Doctor Who may not be on quite the same artistic level as Dostoyevsky, but note how we cut to the thunder-and-lightning of The Curse of Peladon and the sandstorms of The Robots of Death at moments of great tension, the violence of the weather mirroring the violence and danger in the Citadel of Peladon and the Sandminer respectively. Other examples include the storms which continually lash the battlements of Solon's castle, and the mudbursts which suddenly erupt as events of Androzani Minor approach their bloody conclusion. At first sight, Planet of Evil seems to exhibit something more akin to pathetic fallacy, as the jungle-planet Zeta Minor is explicitly anthropomorphised in the early scenes ("It's alive ... it watches every move we make ..."), but if we take it on a more allegorical level it fits the Gothic pattern: night-time on Zeta Minor and the Anti-Matter monster which only emerges when "night's candles" are aglow, can be seens as representing the dark and dangerous side of Professor Sorenson's psyche. and this leads us neatly back to the two main sources for Planet of Evil : the film "Forbidden Planet" with its "monster of the Id" and "The Strange Case of Dr Jekyll and Mr Hyde" in which R.L.Stevenson refers to "the primitive duality of man". As a final case, in The Keeper of Traken we have the storms which occur as the old Keeper approaches "dissolution" and the State slides towards chaos. Here the weather motif seems to link not just to the Gothic- Romantic tradition but also, bearing in mind the many Shakespearian images and references in the story, to the older Elizabethan concept of the universal chain of being. (See the article "Tragedy of Traken" in Frontier Worlds #16 for a full discussion of Shakespearian elements in The Keeper of Traken.)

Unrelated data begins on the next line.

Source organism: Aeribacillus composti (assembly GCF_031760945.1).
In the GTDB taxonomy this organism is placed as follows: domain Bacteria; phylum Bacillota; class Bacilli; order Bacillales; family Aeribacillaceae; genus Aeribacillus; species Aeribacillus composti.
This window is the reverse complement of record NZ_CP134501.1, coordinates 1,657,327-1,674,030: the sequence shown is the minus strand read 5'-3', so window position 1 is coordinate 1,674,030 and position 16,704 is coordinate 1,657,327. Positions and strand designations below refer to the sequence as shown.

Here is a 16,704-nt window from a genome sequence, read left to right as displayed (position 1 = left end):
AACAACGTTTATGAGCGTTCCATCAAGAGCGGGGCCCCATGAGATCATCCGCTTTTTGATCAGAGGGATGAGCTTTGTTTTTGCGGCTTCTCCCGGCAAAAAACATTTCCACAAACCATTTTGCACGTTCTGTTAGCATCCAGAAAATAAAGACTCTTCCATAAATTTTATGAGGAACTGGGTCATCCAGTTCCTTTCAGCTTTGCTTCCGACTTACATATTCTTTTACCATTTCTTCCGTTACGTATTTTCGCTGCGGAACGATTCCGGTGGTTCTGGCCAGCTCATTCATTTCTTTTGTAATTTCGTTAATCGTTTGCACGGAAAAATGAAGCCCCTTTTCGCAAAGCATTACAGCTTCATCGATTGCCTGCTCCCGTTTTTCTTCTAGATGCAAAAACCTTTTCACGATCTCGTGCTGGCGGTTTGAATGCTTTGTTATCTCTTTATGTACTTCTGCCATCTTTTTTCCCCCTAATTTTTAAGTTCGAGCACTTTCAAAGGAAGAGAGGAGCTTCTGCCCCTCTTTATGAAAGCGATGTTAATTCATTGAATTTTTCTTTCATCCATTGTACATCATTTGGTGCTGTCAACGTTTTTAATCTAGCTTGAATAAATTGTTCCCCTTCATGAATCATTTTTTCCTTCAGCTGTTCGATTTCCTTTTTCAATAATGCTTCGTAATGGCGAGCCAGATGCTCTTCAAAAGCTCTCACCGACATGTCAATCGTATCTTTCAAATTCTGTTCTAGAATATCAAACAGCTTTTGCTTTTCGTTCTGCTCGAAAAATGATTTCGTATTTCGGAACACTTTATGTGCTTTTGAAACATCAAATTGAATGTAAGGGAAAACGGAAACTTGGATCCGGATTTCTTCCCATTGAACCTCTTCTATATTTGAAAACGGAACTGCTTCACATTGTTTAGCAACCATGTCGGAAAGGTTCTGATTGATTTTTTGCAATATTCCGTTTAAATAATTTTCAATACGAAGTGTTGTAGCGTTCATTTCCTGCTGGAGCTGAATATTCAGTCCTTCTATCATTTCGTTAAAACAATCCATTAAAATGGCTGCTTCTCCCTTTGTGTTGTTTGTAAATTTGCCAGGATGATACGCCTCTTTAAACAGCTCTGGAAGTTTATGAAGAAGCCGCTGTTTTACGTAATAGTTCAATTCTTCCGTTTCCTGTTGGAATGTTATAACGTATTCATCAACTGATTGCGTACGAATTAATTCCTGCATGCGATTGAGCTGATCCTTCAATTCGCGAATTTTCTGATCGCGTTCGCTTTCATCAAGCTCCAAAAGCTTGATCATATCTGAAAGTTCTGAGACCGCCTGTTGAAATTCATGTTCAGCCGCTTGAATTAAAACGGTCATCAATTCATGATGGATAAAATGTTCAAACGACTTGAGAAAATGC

A final point: one element of the Gothic-Romantic which Doctor Who has not often used is the concept of the monster/villain as sympathetic Tragic Hero. "Dracula", "Frankenstein", "The Phantom of the Opera", "The Hunchback of Notre-Dame", "Dr Jeckyll and Mr Hyde" - all the central figures in these tales fit this mould. Hinchcliffe's villains were usually just too nasty to be sympathetic, a role falling instead to their "possessed" victims, but one splendid example would, of course, be Sharaz Jek : we even have the traditional Gothic no-hope monster/maiden relationship portrayed to perfection!

A nice piece of irony that the last ever Doctor Who story should have belonged to the genre which the series had previously adopted with such conspicuous ratings and artistic success - the Gothic genre.